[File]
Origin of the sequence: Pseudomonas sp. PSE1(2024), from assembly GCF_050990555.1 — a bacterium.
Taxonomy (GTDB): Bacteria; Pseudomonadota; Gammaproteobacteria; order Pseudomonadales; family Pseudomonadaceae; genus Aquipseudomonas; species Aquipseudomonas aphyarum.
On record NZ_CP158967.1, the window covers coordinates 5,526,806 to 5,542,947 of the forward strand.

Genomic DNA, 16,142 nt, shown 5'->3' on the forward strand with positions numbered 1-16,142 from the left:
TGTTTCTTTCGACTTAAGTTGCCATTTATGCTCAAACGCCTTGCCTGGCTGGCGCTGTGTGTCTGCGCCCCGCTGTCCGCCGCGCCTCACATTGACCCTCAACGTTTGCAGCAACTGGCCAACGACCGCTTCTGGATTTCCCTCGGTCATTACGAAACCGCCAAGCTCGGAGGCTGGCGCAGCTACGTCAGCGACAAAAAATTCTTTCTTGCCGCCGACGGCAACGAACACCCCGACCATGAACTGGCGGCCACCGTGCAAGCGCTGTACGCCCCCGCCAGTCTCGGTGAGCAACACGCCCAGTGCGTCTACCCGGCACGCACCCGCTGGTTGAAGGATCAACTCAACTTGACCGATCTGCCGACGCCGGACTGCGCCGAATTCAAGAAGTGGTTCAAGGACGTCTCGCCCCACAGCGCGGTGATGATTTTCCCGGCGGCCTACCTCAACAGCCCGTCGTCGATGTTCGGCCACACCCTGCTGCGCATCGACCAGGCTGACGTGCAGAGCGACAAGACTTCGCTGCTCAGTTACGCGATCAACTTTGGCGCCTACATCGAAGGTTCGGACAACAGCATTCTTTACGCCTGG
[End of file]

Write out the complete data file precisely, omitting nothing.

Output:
Origin of the sequence: Pseudomonas sp. PSE1(2024), from assembly GCF_050990555.1 — a bacterium.
Taxonomy (GTDB): Bacteria; Pseudomonadota; Gammaproteobacteria; order Pseudomonadales; family Pseudomonadaceae; genus Aquipseudomonas; species Aquipseudomonas aphyarum.
On record NZ_CP158967.1, the window covers coordinates 5,526,806 to 5,542,947 of the forward strand.

Genomic DNA, 16,142 nt, shown 5'->3' on the forward strand with positions numbered 1-16,142 from the left:
TGTTTCTTTCGACTTAAGTTGCCATTTATGCTCAAACGCCTTGCCTGGCTGGCGCTGTGTGTCTGCGCCCCGCTGTCCGCCGCGCCTCACATTGACCCTCAACGTTTGCAGCAACTGGCCAACGACCGCTTCTGGATTTCCCTCGGTCATTACGAAACCGCCAAGCTCGGAGGCTGGCGCAGCTACGTCAGCGACAAAAAATTCTTTCTTGCCGCCGACGGCAACGAACACCCCGACCATGAACTGGCGGCCACCGTGCAAGCGCTGTACGCCCCCGCCAGTCTCGGTGAGCAACACGCCCAGTGCGTCTACCCGGCACGCACCCGCTGGTTGAAGGATCAACTCAACTTGACCGATCTGCCGACGCCGGACTGCGCCGAATTCAAGAAGTGGTTCAAGGACGTCTCGCCCCACAGCGCGGTGATGATTTTCCCGGCGGCCTACCTCAACAGCCCGTCGTCGATGTTCGGCCACACCCTGCTGCGCATCGACCAGGCTGACGTGCAGAGCGACAAGACTTCGCTGCTCAGTTACGCGATCAACTTTGGCGCCTACATCGAAGGTTCGGACAACAGCATTCTTTACGCCTGG